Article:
Strangers To Ourselves Album Review
Released March 17th, 2015
Genre: Alternative Rock, Indie Pop
After 8 years – 8 long years – Reddit’s favourite Indie-Rock band are back. The Issaquah sextet finally let loose their sixth full-length record this week. After the disappointingly polished and unmemorable performance on 2007’s We Were Dead Before The Ship Even Sank, Modest Mouse fans, myself included, were hoping for something of U-turn back to the golden age of intensity and melody à la Long Drive/Lonesome Crowded West.
But following the announcement of this record I re-assessed. Modest Mouse are a band founded on imbalance. Not in terms of creativity or cohesiveness but rather by the way they compose themselves – the nature of their existence. I’m guilty as anyone for trying to stitch together patterns and identify tenuous links across Modest Mouse’s discography but that comes with the territory of having become a cult band. Strangers to Ourselves, for all it’s obvious shortcomings and familiarity, is a testament to this imbalance. A new chapter for Modest Mouse, for better or worse I suppose.
In keeping with these projected patterns, Modest Mouse openers are forever victim of this. We try and pigeon-hole them into two categories either the low-key, introspective beginnings in the style of “Dramamine”, “World at Large” and “Third Planet” or all-guns blazing hits like “Teeth like God’s Shoeshine” and “Dashboard”. But I don’t think “Strangers To Ourselves”, the opening cut, slots in. It is subdued, granted, but it feels grander and more experienced. The way the strings sweep across the mix and wind-chimes dangle in the distance makes Modest Mouse feel like a totally different band in this instance. And they are, they’ve lost Eric Judy, the original bassist and a quintessential ingredient to the urgency that is cherished on the earlier releases and butchered on the latter. From the off, going into Stranger to Ourselves with the expectation of We Were Dead V2.0 is only going lead you to disappointment.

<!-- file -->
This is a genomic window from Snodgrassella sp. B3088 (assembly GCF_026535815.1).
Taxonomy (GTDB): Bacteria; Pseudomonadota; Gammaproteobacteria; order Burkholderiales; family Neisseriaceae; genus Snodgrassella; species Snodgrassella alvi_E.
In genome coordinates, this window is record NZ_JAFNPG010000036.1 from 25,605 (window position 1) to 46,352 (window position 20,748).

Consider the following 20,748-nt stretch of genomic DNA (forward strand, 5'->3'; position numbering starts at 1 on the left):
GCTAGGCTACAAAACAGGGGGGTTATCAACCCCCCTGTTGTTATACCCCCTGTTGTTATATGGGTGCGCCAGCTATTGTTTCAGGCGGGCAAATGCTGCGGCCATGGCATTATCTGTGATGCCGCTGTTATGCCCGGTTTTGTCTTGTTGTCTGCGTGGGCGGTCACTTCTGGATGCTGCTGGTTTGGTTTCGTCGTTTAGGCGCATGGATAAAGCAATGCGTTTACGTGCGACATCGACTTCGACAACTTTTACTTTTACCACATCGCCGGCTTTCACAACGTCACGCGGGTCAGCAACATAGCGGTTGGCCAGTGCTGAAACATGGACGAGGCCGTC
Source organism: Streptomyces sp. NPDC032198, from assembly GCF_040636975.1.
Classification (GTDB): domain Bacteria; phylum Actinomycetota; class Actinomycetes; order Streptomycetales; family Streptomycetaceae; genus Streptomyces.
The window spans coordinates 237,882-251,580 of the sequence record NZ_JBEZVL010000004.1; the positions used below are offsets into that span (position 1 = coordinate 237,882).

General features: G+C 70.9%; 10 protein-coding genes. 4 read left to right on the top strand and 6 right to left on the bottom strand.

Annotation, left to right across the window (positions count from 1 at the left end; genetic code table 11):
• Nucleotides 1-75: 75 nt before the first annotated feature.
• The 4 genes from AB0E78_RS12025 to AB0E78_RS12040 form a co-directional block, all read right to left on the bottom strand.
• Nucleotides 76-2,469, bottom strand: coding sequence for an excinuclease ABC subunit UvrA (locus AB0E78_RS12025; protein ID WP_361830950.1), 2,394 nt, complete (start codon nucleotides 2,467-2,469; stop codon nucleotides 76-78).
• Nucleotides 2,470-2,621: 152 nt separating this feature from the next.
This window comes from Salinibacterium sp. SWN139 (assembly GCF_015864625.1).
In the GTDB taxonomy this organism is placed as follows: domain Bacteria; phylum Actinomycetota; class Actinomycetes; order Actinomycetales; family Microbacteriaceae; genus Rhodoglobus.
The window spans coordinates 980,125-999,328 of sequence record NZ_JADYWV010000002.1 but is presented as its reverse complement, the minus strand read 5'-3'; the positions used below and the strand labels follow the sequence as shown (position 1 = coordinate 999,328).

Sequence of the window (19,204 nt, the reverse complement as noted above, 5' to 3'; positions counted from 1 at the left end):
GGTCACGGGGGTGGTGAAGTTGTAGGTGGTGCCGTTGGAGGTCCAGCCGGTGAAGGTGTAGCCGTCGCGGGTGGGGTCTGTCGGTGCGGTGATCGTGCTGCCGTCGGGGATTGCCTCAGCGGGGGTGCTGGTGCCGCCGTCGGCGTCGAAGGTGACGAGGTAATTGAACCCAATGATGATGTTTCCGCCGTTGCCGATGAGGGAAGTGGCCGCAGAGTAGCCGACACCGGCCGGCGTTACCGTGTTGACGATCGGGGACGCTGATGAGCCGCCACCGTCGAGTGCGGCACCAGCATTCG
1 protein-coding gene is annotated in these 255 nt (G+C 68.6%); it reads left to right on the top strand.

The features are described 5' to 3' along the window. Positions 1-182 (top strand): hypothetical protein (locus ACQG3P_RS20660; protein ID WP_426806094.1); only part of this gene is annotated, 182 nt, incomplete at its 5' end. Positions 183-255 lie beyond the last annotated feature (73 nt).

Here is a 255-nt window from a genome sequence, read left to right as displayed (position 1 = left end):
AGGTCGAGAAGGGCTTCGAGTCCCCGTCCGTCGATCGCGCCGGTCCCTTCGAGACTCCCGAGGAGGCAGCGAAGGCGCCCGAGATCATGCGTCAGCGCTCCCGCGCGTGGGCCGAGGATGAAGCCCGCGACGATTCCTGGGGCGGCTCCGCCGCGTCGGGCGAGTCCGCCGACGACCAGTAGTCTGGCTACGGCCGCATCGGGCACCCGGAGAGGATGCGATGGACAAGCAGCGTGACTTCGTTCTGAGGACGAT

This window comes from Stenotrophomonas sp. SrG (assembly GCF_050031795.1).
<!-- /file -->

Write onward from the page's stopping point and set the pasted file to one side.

Having reached something of a commercial breakthrough in 2004 with Good News For People Who Love Bad News, Modest Mouse have been more recently yielding to their pop itch. They’ve always had elements of pop in their music since the beginning; catchy melodies and memorable guitar lines are a fundamental reason why they are so widely beloved. So when “Lampshades on Fire” first dropped there weren’t too many raised eyebrows across the board. The deeply embed funk grooves and sing-along choruses sandwiched between Isaac Brock’s bleak dystopian imagery is a refined cocktail at this point but one that hasn’t sounded as convincing in the last couple of records.
And while “Lampshades” and following single “The Ground Walks, with Time in a Box” were slated for their similarities to tracks like “Paper Thin Walls”, Strangers has so much to offer in terms of diversity. There are some authentically endearing moments like on “Coyotes” which depicts a peaceful national park with paw prints in the snow accompanied by softly plucked guitars. In a similar vein, “Pups to Dust” sees Isaac revert back to a less-knowing persona nesting in this comforting oriental riff and rustic percussion giving a real in-the-shed production feel.
Though I’ve always felt Isaac, as a songwriter, has something of a bipolar M.O. For every sweet and insightful track he musters, he has to match it with something equally fucked up. The deranged circus piano jig of “Sugar Boats” is close enough a tribute to The Killing Joke and the pitched-down vocals, as obnoxious as they are, on “Pistol” act as a narration device. Isaac embodies this hedonistic cretin of a character who indulges in promiscuity, hard drugs and fraud as sharp drums clatter and tense guitars build.
However, maybe it’s because a third of the track-list was released prior to the album drop, lacklustre moments were to be expected. The initial discharge of excitement came alongside the first couple of singles and at this point of listening it sometimes feels like we’re just filling in the gaps. Tracks like “Wicked Campaign” sound like filler in comparison. The effect laden instrumentation is far from grounded and combined with airy backing vocals and synth makes for a wholly ineffective juncture between two of the more lively songs on this record: “Sugar Boats” and “Be Brave”. “Brave” of which is roaring upheaval of candour and moxy – Isaac at his most gutsy. For every trough, there’s a much greater peak – again, my imbalance theory plays out.
Final track, “Of Course We Know” is something I see as a conversion mechanic for this album. If faith has been lost, “Of Course” is there to restore. Possibly interpreted as the new-era counterpart to Modest Mouse’s magnum opus “The Stars are Projectors”. As grand and majestic as the former, it imparts this free-flowing feeling of greater perspective. Strangers is going to be a polarising experience for a lot of Modest Mouse fans but I admire the diversity above all things. Yeah, there are moments that sound tirade and played out but after 19 years I can’t not love a band that puts a track as perceptive “Of Course We Know” alongside “Shit in Your Cut” – now that’s imbalance.
PRETTY NEAT MUSIC
FAV TRACKS: Pups to Dust / Best Room / Ansel / Of Course We Know / Coyotes
LEAST FAV TRACK: Wicked Campaign